The smallest Pennsylvania metro area on the list by population, Reading ties with Lancaster and York for first place out of the 125 most populous metro areas in the U.S. when it comes to having nearby access to top-notch health care. Additionally, low property crime and murder rates lead Reading to rank 22nd for crime out of the 125 most populous metro areas in the U.S. Reading residents spend 23.44% of the median annual household income on housing costs.

Learn more about Reading.

Pittsburgh

Pittsburgh

Pittsburgh is one of the best fall family vacations

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Best Places to Live 2019 Rank: 50
Metro Population: 2,348,143
Median Home Value: $140,855
Median Annual Salary: $48,580

With a cost of living requiring just 20.51% of the median annual household income, Pittsburgh is the most affordable place to live out of the eight Pennsylvania metro areas on this list. However, the low cost of living hasn’t created an influx of new residents. Between 2013 and 2017, the Pittsburgh metro area’s population decreased by 0.28% due to net migration, according to data from the U.S. Census Bureau.

Learn more about Pittsburgh.

Lancaster

Lancaster

Scenic drive in Ohio

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Best Places to Live 2019 Rank: 48
Metro Population: 536,494
Median Home Value: $196,025
Median Annual Salary: $43,760

If the slower, rural life in the heart of Amish country checks your boxes for a future hometown, look no further than Lancaster. The Lancaster metro area ranks second for quality of life on the overall Best Places to Live list, following Santa Barbara, California, for college readiness among high school students, access to quality health care, resident well-being based on the Gallup-Sharecare Well-Being Index, crime rates and average commute time.

Learn more about Lancaster.

Harrisburg

Harrisburg

Harrisburg, Pennsylvania

(Getty Images)

Best Places to Live 2019 Rank: 44
Metro Population: 565,008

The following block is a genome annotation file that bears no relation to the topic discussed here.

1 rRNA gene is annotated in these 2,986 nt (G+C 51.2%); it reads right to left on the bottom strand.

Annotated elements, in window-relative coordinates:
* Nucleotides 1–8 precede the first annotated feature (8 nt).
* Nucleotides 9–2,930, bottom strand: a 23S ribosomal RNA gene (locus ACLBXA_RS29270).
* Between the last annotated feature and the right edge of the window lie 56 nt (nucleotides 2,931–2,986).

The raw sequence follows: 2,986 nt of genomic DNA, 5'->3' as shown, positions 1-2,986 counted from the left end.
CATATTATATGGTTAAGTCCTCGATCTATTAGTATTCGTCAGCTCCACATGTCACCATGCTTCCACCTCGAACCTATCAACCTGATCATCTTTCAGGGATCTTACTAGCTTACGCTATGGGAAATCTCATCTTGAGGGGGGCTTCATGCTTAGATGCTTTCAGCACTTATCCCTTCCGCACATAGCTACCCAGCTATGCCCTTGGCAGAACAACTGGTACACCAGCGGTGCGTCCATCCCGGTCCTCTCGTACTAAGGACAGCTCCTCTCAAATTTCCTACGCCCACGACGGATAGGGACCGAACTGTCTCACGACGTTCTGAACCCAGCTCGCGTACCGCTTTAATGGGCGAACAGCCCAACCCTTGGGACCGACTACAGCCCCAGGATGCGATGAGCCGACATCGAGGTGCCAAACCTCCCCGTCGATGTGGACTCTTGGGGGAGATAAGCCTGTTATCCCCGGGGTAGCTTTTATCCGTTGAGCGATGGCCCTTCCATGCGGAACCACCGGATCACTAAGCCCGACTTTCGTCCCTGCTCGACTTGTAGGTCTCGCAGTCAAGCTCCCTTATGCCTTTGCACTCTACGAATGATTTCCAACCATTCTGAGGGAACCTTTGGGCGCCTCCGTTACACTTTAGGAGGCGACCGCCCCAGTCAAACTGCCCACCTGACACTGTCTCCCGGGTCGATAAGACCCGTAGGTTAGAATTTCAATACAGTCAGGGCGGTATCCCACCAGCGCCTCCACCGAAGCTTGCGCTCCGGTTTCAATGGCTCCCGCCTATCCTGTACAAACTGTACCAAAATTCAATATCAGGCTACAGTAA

Median Home Value: $162,967
Median Annual Salary: $48,270

The highest-ranked Pennsylvania metro area on the Best Places to Live list is also the state’s capital. Harrisburg's highest score is for its affordability, with residents spending just 21.98% of the median annual household income on housing. Additionally, Harrisburg ranks fourth overall – following York, Lancaster and Reading – for its proximity to quality health care options.

Learn more about Harrisburg.

The best places to live in Pennsylvania are:

The best places to live in Pennsylvania are:

Philadelphia

(Getty Images)

  • Harrisburg
  • Lancaster
  • Pittsburgh
  • Reading
  • York
  • Allentown
  • Scranton
  • Philadelphia

Read More

Devon Thorsby is the Real Estate editor at U.S. News & World Report, where she writes consumer-focused articles about the homebuying and selling process, home improvement, tenant rights and the state of the housing market.

She has appeared in media interviews across the U.S. including National Public Radio, WTOP (Washington, D.C.) and KOH (Reno, Nevada) and various print publications, as well as having served on panels discussing real estate development, city planning policy and homebuilding.

Previously, she served as a researcher of commercial real estate transactions and information, and is currently a member of the National Association of Real Estate Editors. Thorsby studied Political Science at the University of Michigan, where she also served as a news reporter and editor for the student newspaper The Michigan Daily. Follow her on Twitter or write to her at dthorsby@usnews.com.